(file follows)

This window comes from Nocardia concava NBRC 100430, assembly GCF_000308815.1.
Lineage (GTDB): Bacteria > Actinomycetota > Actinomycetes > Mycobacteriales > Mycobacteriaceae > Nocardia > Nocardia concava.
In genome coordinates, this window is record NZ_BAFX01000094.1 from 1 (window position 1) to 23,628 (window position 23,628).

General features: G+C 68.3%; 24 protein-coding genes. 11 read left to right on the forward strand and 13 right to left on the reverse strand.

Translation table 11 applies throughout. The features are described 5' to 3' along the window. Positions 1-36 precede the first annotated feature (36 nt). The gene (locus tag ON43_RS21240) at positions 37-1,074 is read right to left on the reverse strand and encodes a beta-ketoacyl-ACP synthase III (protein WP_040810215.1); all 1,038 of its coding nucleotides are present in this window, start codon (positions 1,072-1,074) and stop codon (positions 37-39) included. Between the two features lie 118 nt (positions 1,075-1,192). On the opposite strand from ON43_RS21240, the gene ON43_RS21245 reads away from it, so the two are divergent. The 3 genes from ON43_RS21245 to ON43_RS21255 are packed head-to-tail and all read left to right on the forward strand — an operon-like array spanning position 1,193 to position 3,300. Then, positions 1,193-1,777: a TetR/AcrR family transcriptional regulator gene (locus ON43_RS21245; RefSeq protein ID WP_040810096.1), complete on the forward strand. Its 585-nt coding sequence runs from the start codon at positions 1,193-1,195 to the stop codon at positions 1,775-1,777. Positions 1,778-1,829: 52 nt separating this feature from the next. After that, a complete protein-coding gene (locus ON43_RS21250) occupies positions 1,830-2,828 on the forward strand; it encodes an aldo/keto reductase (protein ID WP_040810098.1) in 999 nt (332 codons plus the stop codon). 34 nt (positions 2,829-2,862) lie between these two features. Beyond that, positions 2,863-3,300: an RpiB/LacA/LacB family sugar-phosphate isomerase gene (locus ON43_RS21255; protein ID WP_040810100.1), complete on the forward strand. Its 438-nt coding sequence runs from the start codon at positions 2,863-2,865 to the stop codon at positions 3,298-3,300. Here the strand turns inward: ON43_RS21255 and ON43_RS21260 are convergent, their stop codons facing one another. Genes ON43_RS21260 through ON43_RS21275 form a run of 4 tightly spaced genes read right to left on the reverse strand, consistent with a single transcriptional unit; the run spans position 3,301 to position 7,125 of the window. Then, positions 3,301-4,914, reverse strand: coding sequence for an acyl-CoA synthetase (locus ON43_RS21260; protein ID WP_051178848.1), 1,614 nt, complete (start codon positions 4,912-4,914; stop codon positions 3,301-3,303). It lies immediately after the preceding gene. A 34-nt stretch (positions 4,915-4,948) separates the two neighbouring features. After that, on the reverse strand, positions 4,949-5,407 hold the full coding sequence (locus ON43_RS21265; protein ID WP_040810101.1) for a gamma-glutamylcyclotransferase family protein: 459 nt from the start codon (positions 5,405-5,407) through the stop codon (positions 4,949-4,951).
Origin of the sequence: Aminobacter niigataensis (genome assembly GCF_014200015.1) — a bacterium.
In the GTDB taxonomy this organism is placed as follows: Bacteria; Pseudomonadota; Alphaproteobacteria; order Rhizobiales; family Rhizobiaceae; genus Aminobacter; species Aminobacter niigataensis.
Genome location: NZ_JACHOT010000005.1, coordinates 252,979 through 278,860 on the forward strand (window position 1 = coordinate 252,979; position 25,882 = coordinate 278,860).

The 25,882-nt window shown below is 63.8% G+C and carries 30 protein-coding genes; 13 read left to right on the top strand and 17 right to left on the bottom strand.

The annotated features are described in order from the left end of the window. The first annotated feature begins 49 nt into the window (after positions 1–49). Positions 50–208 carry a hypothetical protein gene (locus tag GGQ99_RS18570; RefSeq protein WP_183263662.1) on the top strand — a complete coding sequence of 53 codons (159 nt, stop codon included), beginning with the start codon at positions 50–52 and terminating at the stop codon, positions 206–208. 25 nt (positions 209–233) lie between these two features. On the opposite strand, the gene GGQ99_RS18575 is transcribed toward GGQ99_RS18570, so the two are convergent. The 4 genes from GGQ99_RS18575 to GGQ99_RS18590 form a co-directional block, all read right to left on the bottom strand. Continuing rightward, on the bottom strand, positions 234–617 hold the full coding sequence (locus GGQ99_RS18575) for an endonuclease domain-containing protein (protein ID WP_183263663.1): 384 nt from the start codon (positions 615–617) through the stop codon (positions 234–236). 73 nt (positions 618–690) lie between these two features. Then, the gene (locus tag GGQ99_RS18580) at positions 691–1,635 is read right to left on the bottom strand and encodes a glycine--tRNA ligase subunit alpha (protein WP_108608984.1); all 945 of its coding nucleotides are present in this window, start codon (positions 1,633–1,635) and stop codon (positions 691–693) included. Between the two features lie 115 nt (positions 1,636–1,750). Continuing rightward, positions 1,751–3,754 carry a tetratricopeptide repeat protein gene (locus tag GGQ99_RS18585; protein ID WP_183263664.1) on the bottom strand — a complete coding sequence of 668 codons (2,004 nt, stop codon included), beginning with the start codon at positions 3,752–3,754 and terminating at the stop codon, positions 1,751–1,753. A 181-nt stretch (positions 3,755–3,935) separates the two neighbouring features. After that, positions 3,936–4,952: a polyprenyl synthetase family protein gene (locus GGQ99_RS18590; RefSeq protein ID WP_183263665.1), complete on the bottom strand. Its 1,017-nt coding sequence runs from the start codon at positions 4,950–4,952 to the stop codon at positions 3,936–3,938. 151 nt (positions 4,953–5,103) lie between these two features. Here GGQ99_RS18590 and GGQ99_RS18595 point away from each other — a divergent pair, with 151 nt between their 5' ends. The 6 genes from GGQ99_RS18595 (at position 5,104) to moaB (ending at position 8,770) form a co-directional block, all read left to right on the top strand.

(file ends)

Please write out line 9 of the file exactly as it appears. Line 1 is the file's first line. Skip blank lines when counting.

The 25,882-nt window shown below is 63.8% G+C and carries 30 protein-coding genes; 13 read left to right on the top strand and 17 right to left on the bottom strand.